Oil prices rose on Thursday with the Brent benchmark holding above $85 a barrel, as hopes rose for rate cuts in the United States after data showed a slowdown in inflation.

Brent futures were up 27 cents, or 0.3%, to $85.35 a barrel by 1305 GMT. Meanwhile, U.S. West Texas Intermediate (WTI) crude rose 29 cents, or 0.4%, to $82.39.

U.S. consumer prices unexpectedly fell and the annual increase was the smallest in a year, data showed on Thursday, reinforcing views that the disinflation trend was back on track, potentially drawing the Federal Reserve another step closer to cutting interest rates.

Easing interest rates could be positive for oil because cheaper credit can increase consumer demand.

Fed Chair Jerome Powell has also acknowledged the recent improving trend in price pressures, but told lawmakers this week he was not yet ready to declare inflation had been beaten and that "more good data would strengthen" the case for rate cuts.

"The larger-than-expected slowdown in the US CPI (consumer price index) today, and especially the down tick in the core rate, have pushed oil prices even higher," said Charalampos Pissouros, a senior investment analyst at brokerage XM.

But the future of global oil demand remains tenuous, according to some. In its latest monthly oil market report, the IEA saw global demand growth at its lowest in more than a year at 710,000 barrels per day (bpd) in the second quarter, mainly reflecting a contraction in China's consumption.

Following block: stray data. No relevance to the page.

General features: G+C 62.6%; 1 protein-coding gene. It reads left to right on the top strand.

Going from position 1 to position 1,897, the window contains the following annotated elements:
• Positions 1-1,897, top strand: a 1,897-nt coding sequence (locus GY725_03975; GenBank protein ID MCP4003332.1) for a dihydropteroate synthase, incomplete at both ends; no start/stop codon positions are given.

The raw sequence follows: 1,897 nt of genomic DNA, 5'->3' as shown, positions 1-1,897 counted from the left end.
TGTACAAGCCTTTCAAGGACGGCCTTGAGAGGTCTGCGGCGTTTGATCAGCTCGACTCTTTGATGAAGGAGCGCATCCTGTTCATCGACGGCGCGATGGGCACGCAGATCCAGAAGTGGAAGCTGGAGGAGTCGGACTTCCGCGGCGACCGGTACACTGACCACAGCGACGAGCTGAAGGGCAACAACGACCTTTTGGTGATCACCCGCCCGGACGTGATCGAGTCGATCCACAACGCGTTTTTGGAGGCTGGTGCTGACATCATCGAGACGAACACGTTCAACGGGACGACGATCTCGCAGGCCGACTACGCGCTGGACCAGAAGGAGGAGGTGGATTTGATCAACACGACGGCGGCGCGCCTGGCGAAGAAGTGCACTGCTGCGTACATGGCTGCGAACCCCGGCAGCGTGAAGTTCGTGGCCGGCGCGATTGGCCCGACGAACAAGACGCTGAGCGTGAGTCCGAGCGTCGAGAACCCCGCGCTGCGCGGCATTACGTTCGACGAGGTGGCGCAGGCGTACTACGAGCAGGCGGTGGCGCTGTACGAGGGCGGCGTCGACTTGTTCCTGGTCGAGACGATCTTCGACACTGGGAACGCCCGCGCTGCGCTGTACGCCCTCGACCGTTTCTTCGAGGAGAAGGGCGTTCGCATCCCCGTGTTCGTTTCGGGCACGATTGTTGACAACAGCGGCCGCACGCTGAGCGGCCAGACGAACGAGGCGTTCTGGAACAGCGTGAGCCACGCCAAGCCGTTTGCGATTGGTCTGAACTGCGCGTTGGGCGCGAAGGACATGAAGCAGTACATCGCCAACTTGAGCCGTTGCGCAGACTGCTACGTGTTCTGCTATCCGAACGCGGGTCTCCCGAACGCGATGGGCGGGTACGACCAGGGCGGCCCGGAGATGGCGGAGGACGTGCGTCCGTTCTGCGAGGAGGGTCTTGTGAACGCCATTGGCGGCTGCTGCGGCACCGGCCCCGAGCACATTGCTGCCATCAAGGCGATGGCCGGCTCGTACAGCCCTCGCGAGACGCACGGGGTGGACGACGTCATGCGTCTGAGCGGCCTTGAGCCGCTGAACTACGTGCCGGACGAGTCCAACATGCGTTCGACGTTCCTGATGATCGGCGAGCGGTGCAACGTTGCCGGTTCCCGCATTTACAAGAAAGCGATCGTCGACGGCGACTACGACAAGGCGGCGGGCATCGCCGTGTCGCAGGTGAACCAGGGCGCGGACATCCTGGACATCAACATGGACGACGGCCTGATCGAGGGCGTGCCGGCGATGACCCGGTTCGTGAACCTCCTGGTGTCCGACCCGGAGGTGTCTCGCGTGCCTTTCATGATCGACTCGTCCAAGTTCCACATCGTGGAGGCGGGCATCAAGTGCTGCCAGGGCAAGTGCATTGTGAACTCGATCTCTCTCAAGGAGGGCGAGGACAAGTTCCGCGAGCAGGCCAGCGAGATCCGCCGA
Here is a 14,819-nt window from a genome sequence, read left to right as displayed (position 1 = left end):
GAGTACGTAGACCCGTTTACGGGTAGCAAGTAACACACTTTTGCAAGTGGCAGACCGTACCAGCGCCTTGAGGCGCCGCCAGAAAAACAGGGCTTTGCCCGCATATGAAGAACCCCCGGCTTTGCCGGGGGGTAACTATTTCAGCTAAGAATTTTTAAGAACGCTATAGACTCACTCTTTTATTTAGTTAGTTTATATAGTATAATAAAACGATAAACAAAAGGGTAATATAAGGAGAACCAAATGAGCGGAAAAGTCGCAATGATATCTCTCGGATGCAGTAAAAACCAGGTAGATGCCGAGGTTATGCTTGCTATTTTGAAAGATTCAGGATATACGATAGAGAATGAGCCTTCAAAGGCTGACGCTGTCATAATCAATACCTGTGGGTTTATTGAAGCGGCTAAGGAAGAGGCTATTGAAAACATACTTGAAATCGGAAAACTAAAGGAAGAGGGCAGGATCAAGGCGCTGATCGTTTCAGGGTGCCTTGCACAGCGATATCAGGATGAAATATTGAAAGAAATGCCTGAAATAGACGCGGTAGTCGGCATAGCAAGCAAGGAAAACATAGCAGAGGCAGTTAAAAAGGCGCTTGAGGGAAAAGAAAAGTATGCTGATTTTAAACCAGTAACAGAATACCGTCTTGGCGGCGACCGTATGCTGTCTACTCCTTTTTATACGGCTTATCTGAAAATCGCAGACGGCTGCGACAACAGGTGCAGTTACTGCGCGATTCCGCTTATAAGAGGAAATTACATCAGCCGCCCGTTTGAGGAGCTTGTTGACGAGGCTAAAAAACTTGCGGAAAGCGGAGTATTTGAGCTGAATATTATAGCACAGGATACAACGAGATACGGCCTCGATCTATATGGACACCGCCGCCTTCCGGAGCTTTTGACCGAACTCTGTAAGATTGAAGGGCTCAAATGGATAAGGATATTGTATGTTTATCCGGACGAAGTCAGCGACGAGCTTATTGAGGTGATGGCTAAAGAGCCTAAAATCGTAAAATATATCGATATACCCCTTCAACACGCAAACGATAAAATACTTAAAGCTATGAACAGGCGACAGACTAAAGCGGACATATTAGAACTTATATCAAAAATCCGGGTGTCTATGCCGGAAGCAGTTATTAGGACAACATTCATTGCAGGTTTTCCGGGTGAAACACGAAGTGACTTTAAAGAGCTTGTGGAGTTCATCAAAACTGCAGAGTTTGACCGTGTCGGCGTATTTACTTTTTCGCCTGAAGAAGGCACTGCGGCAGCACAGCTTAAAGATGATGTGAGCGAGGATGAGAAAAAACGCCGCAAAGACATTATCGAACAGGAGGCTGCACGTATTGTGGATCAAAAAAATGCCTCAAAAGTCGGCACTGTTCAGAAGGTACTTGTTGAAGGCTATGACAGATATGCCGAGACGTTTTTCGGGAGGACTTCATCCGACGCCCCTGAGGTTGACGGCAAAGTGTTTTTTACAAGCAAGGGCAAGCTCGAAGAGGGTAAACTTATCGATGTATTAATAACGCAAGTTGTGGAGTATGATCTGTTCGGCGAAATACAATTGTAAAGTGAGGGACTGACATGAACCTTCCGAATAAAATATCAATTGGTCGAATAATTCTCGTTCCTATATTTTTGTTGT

The IEA's global crude demand growth forecast for 2024 was kept largely unchanged at 970,000 bpd, while its 2025 forecast was cut by 50,000 bpd to 980,000 bpd.

OPEC in its monthly report on Wednesday kept its forecasts for world oil demand growth for this year and next unchanged at 2.25 million and 1.85 million bpd, respectively.

Both contracts rose on Wednesday, breaking a three-day losing streak, after a report from the Energy Information Administration (EIA) showed a drop in U.S. crude and gasoline stocks.

(Reporting by Robert Harvey and Paul Carsten in London, Arunima Kumar in Bengaluru, Arathy Somasekhar in Houston and Colleen Howe in Beijing; Editing by Jason Neely, David Holmes and Emelia Sithole-Matarise)